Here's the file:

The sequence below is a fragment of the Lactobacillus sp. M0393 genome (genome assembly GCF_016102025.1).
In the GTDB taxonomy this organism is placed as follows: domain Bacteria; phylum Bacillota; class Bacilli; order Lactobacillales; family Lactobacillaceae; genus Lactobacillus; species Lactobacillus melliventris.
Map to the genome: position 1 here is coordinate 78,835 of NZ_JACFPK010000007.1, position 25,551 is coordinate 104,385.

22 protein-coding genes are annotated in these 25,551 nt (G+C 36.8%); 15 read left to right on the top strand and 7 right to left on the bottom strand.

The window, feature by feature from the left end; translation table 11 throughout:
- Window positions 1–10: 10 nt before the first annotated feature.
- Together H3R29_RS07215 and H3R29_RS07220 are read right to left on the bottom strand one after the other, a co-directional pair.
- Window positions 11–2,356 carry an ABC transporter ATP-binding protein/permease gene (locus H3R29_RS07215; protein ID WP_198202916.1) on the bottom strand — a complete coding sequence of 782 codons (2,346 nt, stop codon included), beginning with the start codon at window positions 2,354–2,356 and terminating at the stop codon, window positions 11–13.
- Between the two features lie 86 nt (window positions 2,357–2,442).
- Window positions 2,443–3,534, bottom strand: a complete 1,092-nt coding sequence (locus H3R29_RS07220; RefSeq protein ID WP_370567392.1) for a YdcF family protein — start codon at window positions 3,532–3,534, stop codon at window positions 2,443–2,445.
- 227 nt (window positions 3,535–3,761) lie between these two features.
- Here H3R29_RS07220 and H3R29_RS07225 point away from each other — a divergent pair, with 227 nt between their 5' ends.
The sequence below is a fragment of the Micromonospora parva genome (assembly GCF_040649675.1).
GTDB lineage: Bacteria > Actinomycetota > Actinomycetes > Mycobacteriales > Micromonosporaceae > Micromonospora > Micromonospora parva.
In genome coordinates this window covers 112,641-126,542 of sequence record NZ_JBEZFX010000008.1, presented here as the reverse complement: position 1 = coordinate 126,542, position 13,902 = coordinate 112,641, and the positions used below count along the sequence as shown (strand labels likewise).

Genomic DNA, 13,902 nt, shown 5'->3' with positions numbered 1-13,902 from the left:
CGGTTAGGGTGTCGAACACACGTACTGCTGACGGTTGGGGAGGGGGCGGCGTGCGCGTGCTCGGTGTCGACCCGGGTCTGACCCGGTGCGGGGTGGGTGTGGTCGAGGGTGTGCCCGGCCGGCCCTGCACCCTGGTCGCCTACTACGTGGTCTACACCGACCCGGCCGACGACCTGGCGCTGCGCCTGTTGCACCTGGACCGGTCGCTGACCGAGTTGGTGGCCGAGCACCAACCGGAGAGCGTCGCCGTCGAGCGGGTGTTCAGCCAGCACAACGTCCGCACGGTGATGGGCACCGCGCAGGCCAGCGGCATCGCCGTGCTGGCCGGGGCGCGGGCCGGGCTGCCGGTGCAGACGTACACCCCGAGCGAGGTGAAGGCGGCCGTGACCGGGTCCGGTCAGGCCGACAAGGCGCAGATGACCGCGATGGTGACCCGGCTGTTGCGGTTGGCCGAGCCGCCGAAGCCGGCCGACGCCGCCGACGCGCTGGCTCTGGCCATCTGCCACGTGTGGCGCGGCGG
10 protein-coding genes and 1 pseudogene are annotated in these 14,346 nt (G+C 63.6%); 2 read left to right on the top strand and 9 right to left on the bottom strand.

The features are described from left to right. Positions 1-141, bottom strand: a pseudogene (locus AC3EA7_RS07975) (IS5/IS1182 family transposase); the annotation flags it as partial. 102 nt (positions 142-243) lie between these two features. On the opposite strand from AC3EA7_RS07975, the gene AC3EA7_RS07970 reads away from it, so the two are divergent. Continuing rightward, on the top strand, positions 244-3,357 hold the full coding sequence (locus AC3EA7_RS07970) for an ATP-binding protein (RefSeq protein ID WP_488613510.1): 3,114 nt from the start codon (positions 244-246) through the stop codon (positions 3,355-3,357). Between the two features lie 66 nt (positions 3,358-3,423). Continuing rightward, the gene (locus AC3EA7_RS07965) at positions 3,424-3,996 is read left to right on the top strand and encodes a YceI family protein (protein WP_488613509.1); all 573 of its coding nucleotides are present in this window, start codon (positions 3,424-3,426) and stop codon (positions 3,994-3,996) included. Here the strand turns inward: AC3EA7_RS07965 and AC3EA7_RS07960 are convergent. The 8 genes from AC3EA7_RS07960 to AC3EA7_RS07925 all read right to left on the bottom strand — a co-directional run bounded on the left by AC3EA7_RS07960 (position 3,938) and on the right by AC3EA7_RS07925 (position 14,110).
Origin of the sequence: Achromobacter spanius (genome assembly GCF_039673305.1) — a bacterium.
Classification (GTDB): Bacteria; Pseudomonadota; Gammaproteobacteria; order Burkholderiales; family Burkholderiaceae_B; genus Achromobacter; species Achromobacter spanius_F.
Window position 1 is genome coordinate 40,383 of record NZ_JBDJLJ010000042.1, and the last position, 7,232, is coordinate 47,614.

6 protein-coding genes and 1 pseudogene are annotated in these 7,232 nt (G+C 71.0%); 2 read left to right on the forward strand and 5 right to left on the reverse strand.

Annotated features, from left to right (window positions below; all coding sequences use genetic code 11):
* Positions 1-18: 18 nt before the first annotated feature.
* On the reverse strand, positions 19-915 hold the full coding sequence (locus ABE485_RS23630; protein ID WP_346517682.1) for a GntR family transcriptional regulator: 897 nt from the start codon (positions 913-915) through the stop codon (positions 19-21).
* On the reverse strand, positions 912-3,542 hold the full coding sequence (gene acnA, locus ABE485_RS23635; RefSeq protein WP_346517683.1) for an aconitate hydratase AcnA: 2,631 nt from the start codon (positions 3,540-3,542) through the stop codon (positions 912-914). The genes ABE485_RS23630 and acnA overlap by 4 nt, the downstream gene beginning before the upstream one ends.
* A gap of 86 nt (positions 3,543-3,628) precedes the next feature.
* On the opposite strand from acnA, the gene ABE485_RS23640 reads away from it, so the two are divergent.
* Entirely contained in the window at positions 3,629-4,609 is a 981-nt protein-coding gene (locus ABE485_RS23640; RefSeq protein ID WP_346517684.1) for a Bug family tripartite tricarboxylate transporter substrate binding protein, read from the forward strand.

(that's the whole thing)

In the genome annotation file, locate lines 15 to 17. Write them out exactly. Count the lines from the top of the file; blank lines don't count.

In genome coordinates this window covers 112,641-126,542 of sequence record NZ_JBEZFX010000008.1, presented here as the reverse complement: position 1 = coordinate 126,542, position 13,902 = coordinate 112,641, and the positions used below count along the sequence as shown (strand labels likewise).

Genomic DNA, 13,902 nt, shown 5'->3' with positions numbered 1-13,902 from the left:
CGGTTAGGGTGTCGAACACACGTACTGCTGACGGTTGGGGAGGGGGCGGCGTGCGCGTGCTCGGTGTCGACCCGGGTCTGACCCGGTGCGGGGTGGGTGTGGTCGAGGGTGTGCCCGGCCGGCCCTGCACCCTGGTCGCCTACTACGTGGTCTACACCGACCCGGCCGACGACCTGGCGCTGCGCCTGTTGCACCTGGACCGGTCGCTGACCGAGTTGGTGGCCGAGCACCAACCGGAGAGCGTCGCCGTCGAGCGGGTGTTCAGCCAGCACAACGTCCGCACGGTGATGGGCACCGCGCAGGCCAGCGGCATCGCCGTGCTGGCCGGGGCGCGGGCCGGGCTGCCGGTGCAGACGTACACCCCGAGCGAGGTGAAGGCGGCCGTGACCGGGTCCGGTCAGGCCGACAAGGCGCAGATGACCGCGATGGTGACCCGGCTGTTGCGGTTGGCCGAGCCGCCGAAGCCGGCCGACGCCGCCGACGCGCTGGCTCTGGCCATCTGCCACGTGTGGCGCGGCGG